Classrooms that alienate your students before you even start

Friendship is critical to the success of students, especially on arrival at university (Heron, 2017). For many students it is critical that a university, its staff and students do whatever they can to foster friendship and a sense of belonging in the first semester of the first year.

If you are teaching and using rooms set out in rows you may be inadvertently missing an important opportunity to break down barriers and allow acquaintenances to develop into supportive and meaningful friendships. In the first few weeks of teaching new students will be inducted in many ways but their experience of each other in a formal learning and teaching context can make a difference. Classroom activity needs to be inspiring, engaging, safe and supported. It needs to be designed in such a way that the students co-operate and use each other to benchmark acceptable practice. Experience in these first few weeks is significant in developing expectations about teaching and learning behaviours. This clarity helps to address anxieties.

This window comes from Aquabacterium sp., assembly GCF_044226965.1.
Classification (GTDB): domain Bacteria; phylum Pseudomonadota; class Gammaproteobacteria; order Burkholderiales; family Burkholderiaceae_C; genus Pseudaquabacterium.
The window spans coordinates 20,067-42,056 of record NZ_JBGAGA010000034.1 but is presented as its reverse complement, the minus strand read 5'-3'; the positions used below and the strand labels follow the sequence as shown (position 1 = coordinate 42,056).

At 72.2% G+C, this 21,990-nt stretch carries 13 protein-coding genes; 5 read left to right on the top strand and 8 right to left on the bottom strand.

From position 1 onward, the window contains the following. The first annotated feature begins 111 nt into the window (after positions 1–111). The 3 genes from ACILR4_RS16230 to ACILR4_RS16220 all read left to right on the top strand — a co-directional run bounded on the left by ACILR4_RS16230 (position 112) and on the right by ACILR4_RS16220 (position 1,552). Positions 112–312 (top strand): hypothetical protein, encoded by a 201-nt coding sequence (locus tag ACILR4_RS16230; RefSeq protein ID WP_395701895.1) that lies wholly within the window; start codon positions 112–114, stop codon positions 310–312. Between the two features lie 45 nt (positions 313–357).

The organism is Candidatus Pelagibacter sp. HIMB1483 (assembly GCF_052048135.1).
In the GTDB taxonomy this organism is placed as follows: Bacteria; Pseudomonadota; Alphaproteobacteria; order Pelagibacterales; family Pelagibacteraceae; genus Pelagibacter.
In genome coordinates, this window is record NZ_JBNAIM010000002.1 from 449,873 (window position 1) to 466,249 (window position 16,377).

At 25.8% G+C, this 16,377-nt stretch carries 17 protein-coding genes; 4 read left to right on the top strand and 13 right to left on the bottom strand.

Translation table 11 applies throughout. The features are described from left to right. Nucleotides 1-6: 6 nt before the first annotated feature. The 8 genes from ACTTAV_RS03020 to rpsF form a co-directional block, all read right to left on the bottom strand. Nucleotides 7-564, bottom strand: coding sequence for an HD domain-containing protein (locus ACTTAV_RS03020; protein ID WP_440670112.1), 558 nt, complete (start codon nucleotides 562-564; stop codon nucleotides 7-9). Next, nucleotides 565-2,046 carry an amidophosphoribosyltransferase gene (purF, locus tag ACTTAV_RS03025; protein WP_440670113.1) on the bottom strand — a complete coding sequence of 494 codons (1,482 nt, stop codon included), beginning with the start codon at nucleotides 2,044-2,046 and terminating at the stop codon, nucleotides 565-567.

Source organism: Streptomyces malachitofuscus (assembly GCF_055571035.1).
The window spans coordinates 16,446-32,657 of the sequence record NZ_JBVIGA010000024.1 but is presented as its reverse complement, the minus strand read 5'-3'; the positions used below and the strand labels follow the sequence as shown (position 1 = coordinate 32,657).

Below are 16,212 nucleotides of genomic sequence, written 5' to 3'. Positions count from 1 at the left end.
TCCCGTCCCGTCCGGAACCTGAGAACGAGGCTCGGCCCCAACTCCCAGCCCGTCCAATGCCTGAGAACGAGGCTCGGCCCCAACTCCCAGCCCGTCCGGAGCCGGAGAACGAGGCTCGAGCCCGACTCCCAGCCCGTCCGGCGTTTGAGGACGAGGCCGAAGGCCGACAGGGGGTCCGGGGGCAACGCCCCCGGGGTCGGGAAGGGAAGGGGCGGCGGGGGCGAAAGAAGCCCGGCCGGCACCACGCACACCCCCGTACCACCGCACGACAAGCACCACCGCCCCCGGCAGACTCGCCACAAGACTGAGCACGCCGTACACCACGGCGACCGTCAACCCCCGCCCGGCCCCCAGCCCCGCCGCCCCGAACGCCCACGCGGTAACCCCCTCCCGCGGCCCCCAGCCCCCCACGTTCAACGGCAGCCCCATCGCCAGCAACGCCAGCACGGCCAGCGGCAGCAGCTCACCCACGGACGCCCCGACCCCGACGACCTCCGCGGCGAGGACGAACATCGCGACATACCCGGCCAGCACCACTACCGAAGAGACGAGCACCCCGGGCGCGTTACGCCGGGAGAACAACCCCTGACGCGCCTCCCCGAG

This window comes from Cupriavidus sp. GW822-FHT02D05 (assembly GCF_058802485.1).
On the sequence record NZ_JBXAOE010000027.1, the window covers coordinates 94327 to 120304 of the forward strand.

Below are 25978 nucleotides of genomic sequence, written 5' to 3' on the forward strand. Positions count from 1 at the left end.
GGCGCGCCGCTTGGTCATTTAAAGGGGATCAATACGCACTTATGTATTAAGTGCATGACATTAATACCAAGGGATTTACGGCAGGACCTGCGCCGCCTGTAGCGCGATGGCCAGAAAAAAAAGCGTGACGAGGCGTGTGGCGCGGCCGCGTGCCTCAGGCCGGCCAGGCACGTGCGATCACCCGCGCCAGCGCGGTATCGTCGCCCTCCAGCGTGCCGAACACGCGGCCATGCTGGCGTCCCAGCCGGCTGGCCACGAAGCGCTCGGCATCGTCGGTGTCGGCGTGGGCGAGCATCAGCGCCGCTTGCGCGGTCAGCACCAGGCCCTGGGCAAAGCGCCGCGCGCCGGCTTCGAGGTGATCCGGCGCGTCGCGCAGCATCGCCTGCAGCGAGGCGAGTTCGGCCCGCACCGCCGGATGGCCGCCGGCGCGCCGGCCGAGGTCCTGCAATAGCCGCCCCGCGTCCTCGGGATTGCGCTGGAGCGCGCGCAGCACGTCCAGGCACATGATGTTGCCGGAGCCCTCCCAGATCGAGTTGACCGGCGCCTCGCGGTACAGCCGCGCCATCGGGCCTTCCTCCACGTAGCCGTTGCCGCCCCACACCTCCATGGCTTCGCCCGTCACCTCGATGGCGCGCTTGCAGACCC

Scott-Webber (2004), and many others, have noted that the design rationale of classrooms that incorporate inflexible rows is that students should not be distracted from focusing on their teacher (Scott-Weber, 2004). It is not surprising therefore that the design precludes interactivity amongst multiple participants. For interactivity, students need to be able to face each other and the teacher needs room to work with and amongst their students.

This site explores classroom configurations. Fostering peer friendship can be facilitated by creating opportunities for students to discover each other intellectually and through joint enterprise in the classroom.

References

Heron, E. (2017). ‘The power of listening’. Presentation of research given to the Applied Learning Academic Interest Group, 26 September 2017

Scott-Webber, L. (2004). In sync: environmental behaviour research and the design of learning spaces. Michigan, SCUP.

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